History of 16mm Film


When Kodak 16mm film was introduced in 1923 along with the Cine-Kodak amateur 16mm camera, it was considered groundbreaking. The film was less expensive, smaller, more portable, and created only a positive, thereby eliminating the time-consuming process of creating a positive from the negative. And 16mm film was made of noncombustible acetate versus the highly flammable cellulose nitrate used in 35mm film. But even after the introduction of 16mm “safety” film, movies continued to be made on highly flammable 35mm – until 1951, when Kodak discontinued its use. As such, movie theaters projecting 35mm films were expected to maintain safety standards and employ highly trained projectionists to help prevent fires.

The Downside of 16mm Film

While the use of 16mm prevented fire risk, this film was more delicate than nitrate. Film projector parts were made to prevent friction, however, both the projector and film had to be properly maintained to prevent scratches and other damage.

  • Careless threading could cause the film to advance improperly and get damaged.
  • The film ran through the gate at a rate of 36 feet per minute, causing dust and particles of gelatin to form a residue. The gate, sprockets, and guides had to be cleaned regularly to prevent scratches.
  • Tightening the film (cinching) on a reel caused scratches called cinch marks.
  • A bad splice could cause the perforations to jump out of alignment with the sprocket teeth and open new holes along the edges.

When Was Color Film Invented?

Images are formed on black and white 16mm film reels with silver and on color film with dyes. Prior to the introduction of full-color movie film, pigment was applied through methods such as hand-coloring each frame, stenciling, tinting, or toning. In 1915, M.I.T. graduate Herbert Kalmus developed an interest in creating a natural color motion picture process and founded the Technicolor Corporation. Many experiments were done, however, the process of making color film was still extremely costly and temperamental. Even so, by 1929, more than 20 companies held color film patents.:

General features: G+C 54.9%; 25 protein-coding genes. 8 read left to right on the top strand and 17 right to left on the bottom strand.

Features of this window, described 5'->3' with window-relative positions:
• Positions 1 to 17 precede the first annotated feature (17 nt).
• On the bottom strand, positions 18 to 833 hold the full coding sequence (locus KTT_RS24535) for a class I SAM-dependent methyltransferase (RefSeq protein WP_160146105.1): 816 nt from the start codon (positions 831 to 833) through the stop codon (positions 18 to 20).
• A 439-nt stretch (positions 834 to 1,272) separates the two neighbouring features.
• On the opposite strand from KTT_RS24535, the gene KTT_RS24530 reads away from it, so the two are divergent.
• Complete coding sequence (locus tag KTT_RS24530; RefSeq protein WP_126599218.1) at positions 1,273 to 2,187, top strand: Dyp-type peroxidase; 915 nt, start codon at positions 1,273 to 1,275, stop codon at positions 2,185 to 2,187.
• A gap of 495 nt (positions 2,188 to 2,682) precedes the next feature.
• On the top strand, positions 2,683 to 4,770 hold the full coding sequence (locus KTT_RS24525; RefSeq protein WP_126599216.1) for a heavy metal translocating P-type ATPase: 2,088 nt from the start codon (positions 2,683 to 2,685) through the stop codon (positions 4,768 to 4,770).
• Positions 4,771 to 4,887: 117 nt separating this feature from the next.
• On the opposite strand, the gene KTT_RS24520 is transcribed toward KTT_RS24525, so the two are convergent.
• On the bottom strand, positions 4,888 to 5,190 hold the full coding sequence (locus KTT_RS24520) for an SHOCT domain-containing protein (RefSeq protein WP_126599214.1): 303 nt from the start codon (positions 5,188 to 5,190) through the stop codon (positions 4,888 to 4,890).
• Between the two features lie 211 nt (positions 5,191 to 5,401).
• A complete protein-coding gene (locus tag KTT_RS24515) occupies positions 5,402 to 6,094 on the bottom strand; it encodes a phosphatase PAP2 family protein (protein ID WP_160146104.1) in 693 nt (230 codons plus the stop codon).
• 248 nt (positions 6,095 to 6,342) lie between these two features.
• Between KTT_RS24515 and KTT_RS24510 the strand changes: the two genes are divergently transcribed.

• Although most people think The Wizard of Oz (1939) was the first commercially released full-color movie, it wasn’t. That distinction belongs to the obscure 1935 movie Becky Sharp.
  • Technicolor was cumbersome, expensive, and moreover, the Technicolor Corporation insisted that one of their experts be present in the filmmaking process to determine color schemes (this was often the founder’s wife).
  • By the 1950s, Eastman Color released “monopack” color film – this Kodak camera film included the color on one strip of celluloid, a far improved and more natural-looking technology than the three-strip process used in Technicolor.

What is Super 16mm Film?

Introduced in 1969 by Swedish cinematographer Rune Ericson, Super 16 increases the image quality 20–65% by using the area of the film reserved for the optical soundtrack in standard 16mm format. Prior to 1977, the only way to shoot this film was to adapt to regular 16mm movie cameras. 

Now in its 10th season, the AMC television show The Walking Dead has been shot on Super 16mm film from the beginning of the series. Although they considered digital in the second season, they continue to use 16mm because the motion blur and grain add a bit of a classic horror vibe to the show.

Oscar-Winning or Nominated Films Shot on 16mm


While the majority of today’s filmmakers use digital, a few still prefer film. Here are 10 recent Oscar-nominated or winning films shot on 16mm: 

  1. City of God (2002)
  2. The Last King of Scotland (2006): Won one Oscar
  3. Babel (2006): Won one Oscar
  4. The Wrestler (2008)
  5. The Hurt Locker (2008): Won six Oscars
  6. Black Swan (2010): Won one Oscar
  7. Argo (2012): Won three Oscars
  8. Beasts of the Southern Wild (2012)
  9. Moonrise Kingdom (2012)
  10. Carol (2015)

Digitize Celluloid Memories 

As mentioned, acetate cellulose is delicate, so if you discover a stockpile of old 16mm film reels, it’s advised to get them scanned before they completely deteriorate. ScanCafe has a long and proven track record digitizing old 16mm films. We’ve enabled countless happy customers to relive golden-era memories whenever they wish!